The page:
Further, the plaintiff did not provide any authority for the proposition that Article 6 prohibited a court from taking into account the resources of the second defendant when permitting it time to provide a list of discoverable documentation.

After accepting that where a state uses lethal force there must be some form of effective official investigation (McCann v United Kingdom), the High Court noted The Matter Of Three Applications By Hugh Jordan For Judicial Review NIQB 11, which summarised the nature of an Article 2 compliant investigation, as considered in Jordan v UK (2003) 37 E.H.R.R. 2 and in Nachova & others v Bulgaria (2006) 42 EHRR 43.

However, the Court agreed with the defendant’s argument that Article 2 obligations did not apply to civil proceedings, which were brought by the applicant rather than the official investigation initiated by the state.

Thus, the plaintiff’s arguments under that Article were dismissed.

In fact, the Court noted that under section 6 of the Human Rights Act 1998, the PSNI were obliged to act in accordance with Convention rights.

They therefore could not be made to rush disclosure, in case to do so involved the revealing of agents’ identities and placed lives at risk, thereby breaching Article 2.

In relation to the article 6 arguments, Master Bell noted his previous decision in Patrick Ferran v Chief Constable of the Police Service of Northern Ireland NIMaster 4, in which he found that where a civil action has not been brought to a hearing within a reasonable time, it would not be appropriate to stay or dismiss the proceedings unless there can no longer be a fair hearing.

It was noted that this was affirmed on appeal in Patrick Ferran v Chief Constable of the Police Service of Northern Ireland NIQB 137.

Master Bell observed: “There may or may not be a breach of the reasonable time guarantee in Article 6 in respect of the time it has taken for this civil litigation against the state to come to trial. However that is not an issue at this time.”

As the plaintiff had not made any submission that there could no longer be a fair hearing or that it is otherwise unfair to have the case determined at trial, the article 6 argument could not provide an appropriate legal basis to justify striking out the defendant’s defence.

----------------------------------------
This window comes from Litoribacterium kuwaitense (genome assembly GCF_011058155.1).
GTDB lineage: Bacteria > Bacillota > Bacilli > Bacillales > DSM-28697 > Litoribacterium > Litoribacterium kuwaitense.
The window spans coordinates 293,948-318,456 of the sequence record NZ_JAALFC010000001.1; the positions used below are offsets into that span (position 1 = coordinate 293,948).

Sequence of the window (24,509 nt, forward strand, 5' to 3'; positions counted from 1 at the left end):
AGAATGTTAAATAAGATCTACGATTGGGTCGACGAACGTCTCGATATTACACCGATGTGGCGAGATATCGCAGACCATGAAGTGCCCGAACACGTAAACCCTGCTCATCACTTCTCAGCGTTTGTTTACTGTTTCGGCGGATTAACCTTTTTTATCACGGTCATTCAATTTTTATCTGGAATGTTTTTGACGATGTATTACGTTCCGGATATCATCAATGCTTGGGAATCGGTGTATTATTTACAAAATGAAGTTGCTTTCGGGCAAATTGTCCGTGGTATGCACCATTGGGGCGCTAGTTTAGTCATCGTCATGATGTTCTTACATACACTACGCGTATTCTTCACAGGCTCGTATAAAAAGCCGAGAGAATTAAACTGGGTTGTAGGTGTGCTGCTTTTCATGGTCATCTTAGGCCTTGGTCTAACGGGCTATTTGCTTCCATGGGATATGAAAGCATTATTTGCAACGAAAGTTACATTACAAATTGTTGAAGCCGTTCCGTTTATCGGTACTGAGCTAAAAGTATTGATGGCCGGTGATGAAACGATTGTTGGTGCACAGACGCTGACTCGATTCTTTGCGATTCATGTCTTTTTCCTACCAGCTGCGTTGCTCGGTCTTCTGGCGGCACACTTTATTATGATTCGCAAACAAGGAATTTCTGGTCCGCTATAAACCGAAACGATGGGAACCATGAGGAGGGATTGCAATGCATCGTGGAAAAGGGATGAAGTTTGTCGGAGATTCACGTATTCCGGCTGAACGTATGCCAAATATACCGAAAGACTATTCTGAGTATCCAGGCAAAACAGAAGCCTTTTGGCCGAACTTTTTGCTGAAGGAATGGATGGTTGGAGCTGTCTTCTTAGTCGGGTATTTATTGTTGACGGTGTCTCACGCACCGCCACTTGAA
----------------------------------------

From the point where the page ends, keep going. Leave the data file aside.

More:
Turning to the general law, the Court cited Davis v Northern Ireland Carriers NI 19 as constituting the authority over whether to extent time for compliance with an order.

The Court also noted that under Order 1 Rule 1A of the Rules of the Court of Judicature, it was clear that there was no “one size fits all” approach.

Master Bell noted that: “This is not a case where a defendant has failed over a period of many years to produce discovery. This is a case where an order requiring a list of documents was made less than 12 months ago and the party subject to that order is claiming unprecedented difficulties have prevented it from complying as yet in a context where it has a statutory responsibility to avoid handing over information which might put the lives of others at risk.”

Nevertheless, the defendant’s claim that discovery would take “many months” was unfortunately vague.

Having regard to all the facts and circumstances, it was found that it would be inappropriate to strike out the defendant’s defence or to make an Unless Order.

However, it was noted that there would likely be a review to ensure that the parties were being properly diligent in respect of their duties.

Master Bell therefore made the defendant aware that this was likely, and that it must be must recognised that the remedy that lies in the hands of the court hearing these civil proceedings, namely the striking out of its defence and marking judgment in favour of the plaintiff, is a remedy which is not available to a coroner’s court.

Master Bell concluded that: “While neither of the parties wish, for different reasons, to see that remedy being granted, it is the ultimate sanction in the event that there is continuing delay in making proper discovery once it reaches the point which the court concludes is unacceptable.”

  • by Rachel Killean for Irish Legal News